In an increasingly competitive business environment, many employers resort to employment testing to improve their workforce. The majority of the Fortune 100 companies use some form of employment selection that includes psychological testing. A survey by the American Management Association revealed that 44 percent of its responding members used testing to screen or select employees. While cognitive ability testing (e.g., comprehension, reading speed) is the most commonly used form of psychological testing in the workplace, personality tests are being used more and more frequently .
The personality tests used in the workplace are mostly self-report measures of specific traits or dispositions. A very large number of personality measures are available. Some personality measures characterize people within the normal range of personality functioning, while others focus on the identification of psychopathology o abnormal levels of functioning. Many personality tests, such as the Minnesota Multiphasic Personality Inventory (MMPI) or the California Personality Inventory (CPI), assess a large number of personality characteristics; others measure single traits in which the employer is specifically interested
Employers use different types of personality tests for dif ferent purposes. There are three main reasons why employers use personality assessment in the workplace:
Employers sometimes use personality tests to select people especially suitable for a specific job. For example, an insurance company might use a measure o extraversion-introversion to select applicants high on extraversion for a sales job so that their characteristics match successful incumbents in their sales department. Alternatively, the employer may want to use personality assessments to de-select, or screen out, people with specific traits. For example, a police department might use the MMPI or a simila test to screen out applicants that have high levels of mental instability or psychopathology. Next we will describe several specific tests and applications of personnel selection using personality tests.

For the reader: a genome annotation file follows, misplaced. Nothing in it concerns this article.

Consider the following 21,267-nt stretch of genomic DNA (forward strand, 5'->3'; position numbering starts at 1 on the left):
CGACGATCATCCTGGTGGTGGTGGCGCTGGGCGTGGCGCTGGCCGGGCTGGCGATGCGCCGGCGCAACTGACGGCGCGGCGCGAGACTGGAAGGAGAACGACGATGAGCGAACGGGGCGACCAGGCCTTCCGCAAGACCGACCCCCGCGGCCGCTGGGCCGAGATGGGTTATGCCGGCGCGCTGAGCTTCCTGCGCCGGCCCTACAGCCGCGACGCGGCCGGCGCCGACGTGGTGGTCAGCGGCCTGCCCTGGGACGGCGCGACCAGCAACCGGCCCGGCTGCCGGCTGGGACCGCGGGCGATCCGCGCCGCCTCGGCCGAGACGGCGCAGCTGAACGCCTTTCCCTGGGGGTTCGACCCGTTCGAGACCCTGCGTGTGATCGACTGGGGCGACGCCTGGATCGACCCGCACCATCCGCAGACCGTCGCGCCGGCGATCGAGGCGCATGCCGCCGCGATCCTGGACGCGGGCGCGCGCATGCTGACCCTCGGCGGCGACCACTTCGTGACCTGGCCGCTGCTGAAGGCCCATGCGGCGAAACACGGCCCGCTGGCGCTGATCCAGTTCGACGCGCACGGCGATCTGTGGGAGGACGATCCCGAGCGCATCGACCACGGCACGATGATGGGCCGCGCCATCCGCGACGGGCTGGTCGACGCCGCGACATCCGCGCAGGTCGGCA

Personality tests that assess honesty or integrity are probably the most widely used form of personality assessment in the business world. They are commonly used in the retail and financial services industries in selecting people for low-paying entry leve jobs where the employee handles money or merchandise in an unsupervised setting. Integrity tests are designed to predict a tendency toward theft or other forms of counterproductive behaviors in work settings, such as absenteeism.
The annual economic losses to American business from employee theft are estimated at between $15 billion to $25 billion per year . Moreover, a substantial proportion of annual business failures have been blamed on employee theft. Because of this, many employers are interested in any technique that could detect those employees most likely to commit theft on the job. Because of the frequency and importance of integrity testing in the workplace, we have dedicated a "Closer Look" box to this topic.
A third reason some employers use personality testing arises from the fact that, should an employee assault a customer or another coworker on the job, the employer may be held accountable in a court case. In such a case, the employer could be char ged with negligent hiring, that is, hiring someone who is unstable or prone to violence. With cases of negligent hiring now being tried in the courts of most states, employers are defending themselves against a growing number of suits seeking compensation for crimes committed by their employees. In such cases, the employer is char ged with negligently hiring an applicant with traits that posed a threat of injury to others. Such cases hinge on whether the employer should have discovered those traits ahead of time, before hiring such a person into a position where he or she posed a threat to others. Personality testing may provide evidence that the employer did in fact try to reasonably investigate an applicant' s fitness for the workplace. Companies that d engage in some form of pre-employment personality testing to screen job applicants may reduce their chances of being char ged with a negligent hiring claim. Personality testing may be particularly important in states where it is dif ficult to conduct crimi nal or other background checks on applicants.
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